Mario Batali Fired From ABC's 'The Chew' Amid Sexual Misconduct Claims

Mario Batali - 2016 The (RED) Supper - Getty - H 2017
Getty Images

The celebrity chef, who co-hosted the daytime cooking show, is facing multiple sexual harassment and assault allegations.

Mario Batali has been fired as co-host of ABC's daytime talk show The Chew after women have continued to come forward with sexual harassment and assault allegations against the celebrity chef. 

"Upon completing its review into the allegations made against Mario Batali, ABC has terminated its relationship with him and he will no longer appear on The Chew," said a spokesperson. Batali, who has appeared on the food-themed show since it launched six years ago, stepped away after allegations were first published on Monday, with ABC launching a review. "While we remain unaware of any type of inappropriate behavior involving him and anyone affiliated with our show, ABC takes matters like this very seriously as we are committed to a safe work environment, and his past behavior violates our standards of conduct."

The editor-in-chief for Eater, which broke the first story of allegations about Batali, said earlier in the week that their investigation was ongoing but that, so far, they had not turned up any complaints relating to Batali's TV projects. Four anonymous women, three who were identified as former employees of Batali's, detailed decades of alleged misconduct at the hands of the powerful chef to the publication.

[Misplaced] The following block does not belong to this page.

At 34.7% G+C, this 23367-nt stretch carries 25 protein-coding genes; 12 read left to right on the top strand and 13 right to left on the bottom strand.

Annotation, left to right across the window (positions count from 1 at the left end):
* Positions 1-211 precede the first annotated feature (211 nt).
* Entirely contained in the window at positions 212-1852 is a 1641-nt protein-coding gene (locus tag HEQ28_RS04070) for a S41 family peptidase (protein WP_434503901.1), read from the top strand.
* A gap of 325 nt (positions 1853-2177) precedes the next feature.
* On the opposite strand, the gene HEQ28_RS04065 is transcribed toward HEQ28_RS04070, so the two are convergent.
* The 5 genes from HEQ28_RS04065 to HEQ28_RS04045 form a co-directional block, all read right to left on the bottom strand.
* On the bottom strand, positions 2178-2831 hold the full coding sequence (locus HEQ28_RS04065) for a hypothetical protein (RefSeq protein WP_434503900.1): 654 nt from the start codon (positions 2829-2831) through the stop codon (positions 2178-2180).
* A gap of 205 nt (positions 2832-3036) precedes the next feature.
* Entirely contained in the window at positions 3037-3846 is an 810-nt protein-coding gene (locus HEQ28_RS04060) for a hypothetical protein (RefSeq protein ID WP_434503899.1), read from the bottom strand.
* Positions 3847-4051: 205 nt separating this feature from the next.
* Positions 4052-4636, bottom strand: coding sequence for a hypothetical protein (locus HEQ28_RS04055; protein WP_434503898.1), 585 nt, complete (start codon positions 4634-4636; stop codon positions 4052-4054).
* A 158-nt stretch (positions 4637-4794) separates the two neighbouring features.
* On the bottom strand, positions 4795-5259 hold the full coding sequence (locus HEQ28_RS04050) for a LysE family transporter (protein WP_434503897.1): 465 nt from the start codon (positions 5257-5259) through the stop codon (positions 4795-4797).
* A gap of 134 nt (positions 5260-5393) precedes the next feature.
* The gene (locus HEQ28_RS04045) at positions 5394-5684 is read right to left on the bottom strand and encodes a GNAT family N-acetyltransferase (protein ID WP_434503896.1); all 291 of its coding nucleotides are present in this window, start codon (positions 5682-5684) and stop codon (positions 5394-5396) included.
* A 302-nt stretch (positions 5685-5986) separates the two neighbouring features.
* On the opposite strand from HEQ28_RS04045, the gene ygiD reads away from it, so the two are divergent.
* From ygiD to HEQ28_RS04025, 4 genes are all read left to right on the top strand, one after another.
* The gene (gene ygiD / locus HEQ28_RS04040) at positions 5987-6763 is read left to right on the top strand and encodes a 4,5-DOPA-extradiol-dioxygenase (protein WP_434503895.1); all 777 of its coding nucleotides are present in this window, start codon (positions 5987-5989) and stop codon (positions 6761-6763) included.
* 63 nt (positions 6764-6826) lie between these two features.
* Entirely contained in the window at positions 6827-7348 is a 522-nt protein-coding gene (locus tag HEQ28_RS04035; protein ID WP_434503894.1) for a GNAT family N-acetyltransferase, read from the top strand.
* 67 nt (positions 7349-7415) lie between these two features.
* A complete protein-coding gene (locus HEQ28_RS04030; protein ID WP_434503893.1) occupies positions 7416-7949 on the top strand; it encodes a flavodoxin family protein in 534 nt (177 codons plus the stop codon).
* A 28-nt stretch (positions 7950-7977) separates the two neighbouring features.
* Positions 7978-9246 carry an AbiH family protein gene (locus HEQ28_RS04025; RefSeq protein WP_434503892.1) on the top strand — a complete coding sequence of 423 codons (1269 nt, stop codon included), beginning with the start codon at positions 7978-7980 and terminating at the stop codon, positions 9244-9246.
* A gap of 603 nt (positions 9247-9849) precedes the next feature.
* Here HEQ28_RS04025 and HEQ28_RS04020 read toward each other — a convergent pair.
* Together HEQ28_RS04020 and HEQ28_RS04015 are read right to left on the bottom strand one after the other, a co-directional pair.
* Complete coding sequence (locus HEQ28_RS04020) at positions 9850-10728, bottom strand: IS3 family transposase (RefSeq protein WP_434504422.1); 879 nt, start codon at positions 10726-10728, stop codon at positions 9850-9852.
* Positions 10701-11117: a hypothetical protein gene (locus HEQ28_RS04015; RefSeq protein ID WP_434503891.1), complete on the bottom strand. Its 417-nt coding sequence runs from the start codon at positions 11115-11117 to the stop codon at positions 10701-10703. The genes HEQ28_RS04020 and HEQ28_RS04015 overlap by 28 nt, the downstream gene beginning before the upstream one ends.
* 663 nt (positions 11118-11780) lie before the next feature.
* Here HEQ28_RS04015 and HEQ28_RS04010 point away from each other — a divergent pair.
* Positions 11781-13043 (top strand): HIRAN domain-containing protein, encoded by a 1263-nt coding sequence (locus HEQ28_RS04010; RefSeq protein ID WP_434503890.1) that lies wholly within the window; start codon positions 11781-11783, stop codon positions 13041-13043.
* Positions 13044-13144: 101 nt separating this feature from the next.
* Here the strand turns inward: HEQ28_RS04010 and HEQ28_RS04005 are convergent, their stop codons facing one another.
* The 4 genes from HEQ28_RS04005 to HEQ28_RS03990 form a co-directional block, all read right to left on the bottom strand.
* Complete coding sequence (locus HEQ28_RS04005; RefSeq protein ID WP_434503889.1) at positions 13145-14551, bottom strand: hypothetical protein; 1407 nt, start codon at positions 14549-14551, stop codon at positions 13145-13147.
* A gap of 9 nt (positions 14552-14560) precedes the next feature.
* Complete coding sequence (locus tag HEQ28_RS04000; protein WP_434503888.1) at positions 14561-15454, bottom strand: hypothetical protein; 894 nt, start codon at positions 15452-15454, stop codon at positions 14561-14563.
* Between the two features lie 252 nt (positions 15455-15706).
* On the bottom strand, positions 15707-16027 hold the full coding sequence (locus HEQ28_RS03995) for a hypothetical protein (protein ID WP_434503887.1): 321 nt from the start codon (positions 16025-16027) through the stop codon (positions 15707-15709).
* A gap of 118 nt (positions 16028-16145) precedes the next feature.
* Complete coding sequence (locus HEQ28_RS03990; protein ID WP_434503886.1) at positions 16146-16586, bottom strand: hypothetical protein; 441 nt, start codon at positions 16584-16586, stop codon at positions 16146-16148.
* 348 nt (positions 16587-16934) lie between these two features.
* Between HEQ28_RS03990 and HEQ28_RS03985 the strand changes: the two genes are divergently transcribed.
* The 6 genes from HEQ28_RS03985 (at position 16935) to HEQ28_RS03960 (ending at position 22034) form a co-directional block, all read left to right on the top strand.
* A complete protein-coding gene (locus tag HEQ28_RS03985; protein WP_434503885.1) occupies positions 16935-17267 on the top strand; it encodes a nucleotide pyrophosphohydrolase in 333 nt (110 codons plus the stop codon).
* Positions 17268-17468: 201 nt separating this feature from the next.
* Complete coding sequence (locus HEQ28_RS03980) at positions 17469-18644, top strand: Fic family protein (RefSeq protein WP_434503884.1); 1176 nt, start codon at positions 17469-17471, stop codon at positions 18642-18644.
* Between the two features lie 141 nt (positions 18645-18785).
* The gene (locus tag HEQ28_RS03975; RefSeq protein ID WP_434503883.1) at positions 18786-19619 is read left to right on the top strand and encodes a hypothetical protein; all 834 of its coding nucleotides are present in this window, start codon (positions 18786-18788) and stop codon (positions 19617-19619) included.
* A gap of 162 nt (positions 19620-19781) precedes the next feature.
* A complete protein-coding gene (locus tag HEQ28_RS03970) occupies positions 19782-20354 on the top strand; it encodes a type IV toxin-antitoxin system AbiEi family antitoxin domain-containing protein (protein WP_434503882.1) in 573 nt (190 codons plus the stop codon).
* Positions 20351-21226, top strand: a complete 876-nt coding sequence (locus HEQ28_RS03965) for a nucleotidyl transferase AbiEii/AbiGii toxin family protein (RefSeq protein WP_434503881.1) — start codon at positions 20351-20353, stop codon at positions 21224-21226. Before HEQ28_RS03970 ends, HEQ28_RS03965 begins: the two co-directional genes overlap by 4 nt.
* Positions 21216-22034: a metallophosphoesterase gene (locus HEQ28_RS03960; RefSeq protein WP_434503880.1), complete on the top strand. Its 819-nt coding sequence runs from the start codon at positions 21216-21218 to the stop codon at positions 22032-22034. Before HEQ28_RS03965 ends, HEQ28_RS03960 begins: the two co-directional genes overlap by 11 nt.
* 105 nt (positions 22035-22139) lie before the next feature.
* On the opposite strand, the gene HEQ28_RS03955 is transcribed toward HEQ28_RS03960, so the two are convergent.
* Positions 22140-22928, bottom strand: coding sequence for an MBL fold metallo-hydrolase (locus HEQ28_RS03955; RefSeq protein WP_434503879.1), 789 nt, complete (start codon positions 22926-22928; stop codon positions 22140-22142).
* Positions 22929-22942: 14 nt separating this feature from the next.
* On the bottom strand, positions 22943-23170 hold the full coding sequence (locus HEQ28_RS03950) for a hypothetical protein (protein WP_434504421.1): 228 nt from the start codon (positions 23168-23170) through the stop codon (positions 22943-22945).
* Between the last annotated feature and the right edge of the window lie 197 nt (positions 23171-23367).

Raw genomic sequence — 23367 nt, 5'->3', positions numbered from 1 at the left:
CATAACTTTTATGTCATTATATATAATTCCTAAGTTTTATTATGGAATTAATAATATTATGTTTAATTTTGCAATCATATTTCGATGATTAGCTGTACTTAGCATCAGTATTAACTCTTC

Batali rose to household fame on Iron Chef and the Food Network had planned to revive his original series from the 1990s, Molto Mario, with six episodes in 2018. The network placed those plans on hold after Monday's allegations.

Batali has since been accused by a total of eight women, with claims ranging from unwanted sexual advances to groping. A former manager of New York City hotspot The Spotted Pig also told the New York Times that the chef was captured on security footage groping and kissing a woman who appeared to be unconscious during a 2008 party at the famed eatery. Another server said Batali was known as "the Red Menace" due to his behavior on the VIP-only third floor of the restaurant, which had come to be known as the "rape room" by industry insiders. (Spotted Pig co-owner, Ken Friedman, took a leave of absence over his own allegations.)

Batali has not denied the accounts and apologized in his latest statement to the Times. He has stepped away from the day-to-day affairs of his restaurant empire and Eataly, the Italian marketplace chain he co-owns, has pulled all of his products from their shelves.

His Chew co-hosts addressed the allegations on Tuesday's show, after a total of five women had come forward. Clinton Kelly, Carla Hall and Michael Symon told viewers together: “Yesterday, allegations of past improper behavior surfaced about our own Mario Batali, and ABC asked him to step away from the show while those allegations are reviewed. We want you to know we take these matters very seriously and are committed to a safe work environment. Our commitment to our viewers remains the same — to deliver the entertaining show that you’ve come to expect.”

On Wednesday, ABC also pulled The Great American Baking Show from its schedule after multiple sexual harassment allegations were leveled against one of the show's judges, Johnny Iuzzini. "ABC takes matters such as those described in the allegations very seriously and has come to the conclusion that they violate our standards of conduct," said the network in that statement.